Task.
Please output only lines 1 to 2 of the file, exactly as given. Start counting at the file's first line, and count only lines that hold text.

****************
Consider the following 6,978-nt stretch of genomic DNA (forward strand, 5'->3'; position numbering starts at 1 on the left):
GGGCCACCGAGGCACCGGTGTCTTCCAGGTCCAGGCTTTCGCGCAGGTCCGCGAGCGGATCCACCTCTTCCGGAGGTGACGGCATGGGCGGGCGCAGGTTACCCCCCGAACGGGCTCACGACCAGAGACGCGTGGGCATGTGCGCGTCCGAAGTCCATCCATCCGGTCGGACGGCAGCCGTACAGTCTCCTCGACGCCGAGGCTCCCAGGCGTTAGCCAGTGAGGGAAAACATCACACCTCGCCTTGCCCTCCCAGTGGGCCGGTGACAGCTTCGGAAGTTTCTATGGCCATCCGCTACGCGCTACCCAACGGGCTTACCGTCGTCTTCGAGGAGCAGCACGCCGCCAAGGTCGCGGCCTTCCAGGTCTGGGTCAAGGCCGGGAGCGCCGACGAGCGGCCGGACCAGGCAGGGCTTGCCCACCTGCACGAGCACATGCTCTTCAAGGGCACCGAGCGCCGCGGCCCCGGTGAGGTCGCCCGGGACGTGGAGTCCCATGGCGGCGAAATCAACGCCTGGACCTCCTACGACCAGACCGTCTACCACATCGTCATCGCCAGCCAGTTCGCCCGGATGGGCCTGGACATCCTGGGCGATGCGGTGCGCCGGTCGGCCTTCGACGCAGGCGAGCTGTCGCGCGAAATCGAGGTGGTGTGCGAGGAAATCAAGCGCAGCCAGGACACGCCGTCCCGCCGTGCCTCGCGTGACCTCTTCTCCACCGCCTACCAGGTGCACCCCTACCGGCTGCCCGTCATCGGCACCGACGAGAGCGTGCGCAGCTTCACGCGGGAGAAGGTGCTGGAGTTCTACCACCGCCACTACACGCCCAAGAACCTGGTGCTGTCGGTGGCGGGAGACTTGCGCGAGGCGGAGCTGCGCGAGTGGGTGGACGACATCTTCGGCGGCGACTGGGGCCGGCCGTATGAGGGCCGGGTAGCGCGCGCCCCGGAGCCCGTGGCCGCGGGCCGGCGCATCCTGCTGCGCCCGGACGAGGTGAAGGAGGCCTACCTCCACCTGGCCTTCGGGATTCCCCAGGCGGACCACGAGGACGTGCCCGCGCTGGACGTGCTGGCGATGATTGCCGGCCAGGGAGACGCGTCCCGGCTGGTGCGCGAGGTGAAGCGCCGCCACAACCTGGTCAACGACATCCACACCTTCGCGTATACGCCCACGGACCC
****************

Consider the following 6,978-nt stretch of genomic DNA (forward strand, 5'->3'; position numbering starts at 1 on the left):
GGGCCACCGAGGCACCGGTGTCTTCCAGGTCCAGGCTTTCGCGCAGGTCCGCGAGCGGATCCACCTCTTCCGGAGGTGACGGCATGGGCGGGCGCAGGTTACCCCCCGAACGGGCTCACGACCAGAGACGCGTGGGCATGTGCGCGTCCGAAGTCCATCCATCCGGTCGGACGGCAGCCGTACAGTCTCCTCGACGCCGAGGCTCCCAGGCGTTAGCCAGTGAGGGAAAACATCACACCTCGCCTTGCCCTCCCAGTGGGCCGGTGACAGCTTCGGAAGTTTCTATGGCCATCCGCTACGCGCTACCCAACGGGCTTACCGTCGTCTTCGAGGAGCAGCACGCCGCCAAGGTCGCGGCCTTCCAGGTCTGGGTCAAGGCCGGGAGCGCCGACGAGCGGCCGGACCAGGCAGGGCTTGCCCACCTGCACGAGCACATGCTCTTCAAGGGCACCGAGCGCCGCGGCCCCGGTGAGGTCGCCCGGGACGTGGAGTCCCATGGCGGCGAAATCAACGCCTGGACCTCCTACGACCAGACCGTCTACCACATCGTCATCGCCAGCCAGTTCGCCCGGATGGGCCTGGACATCCTGGGCGATGCGGTGCGCCGGTCGGCCTTCGACGCAGGCGAGCTGTCGCGCGAAATCGAGGTGGTGTGCGAGGAAATCAAGCGCAGCCAGGACACGCCGTCCCGCCGTGCCTCGCGTGACCTCTTCTCCACCGCCTACCAGGTGCACCCCTACCGGCTGCCCGTCATCGGCACCGACGAGAGCGTGCGCAGCTTCACGCGGGAGAAGGTGCTGGAGTTCTACCACCGCCACTACACGCCCAAGAACCTGGTGCTGTCGGTGGCGGGAGACTTGCGCGAGGCGGAGCTGCGCGAGTGGGTGGACGACATCTTCGGCGGCGACTGGGGCCGGCCGTATGAGGGCCGGGTAGCGCGCGCCCCGGAGCCCGTGGCCGCGGGCCGGCGCATCCTGCTGCGCCCGGACGAGGTGAAGGAGGCCTACCTCCACCTGGCCTTCGGGATTCCCCAGGCGGACCACGAGGACGTGCCCGCGCTGGACGTGCTGGCGATGATTGCCGGCCAGGGAGACGCGTCCCGGCTGGTGCGCGAGGTGAAGCGCCGCCACAACCTGGTCAACGACATCCACACCTTCGCGTATACGCCCACGGACCC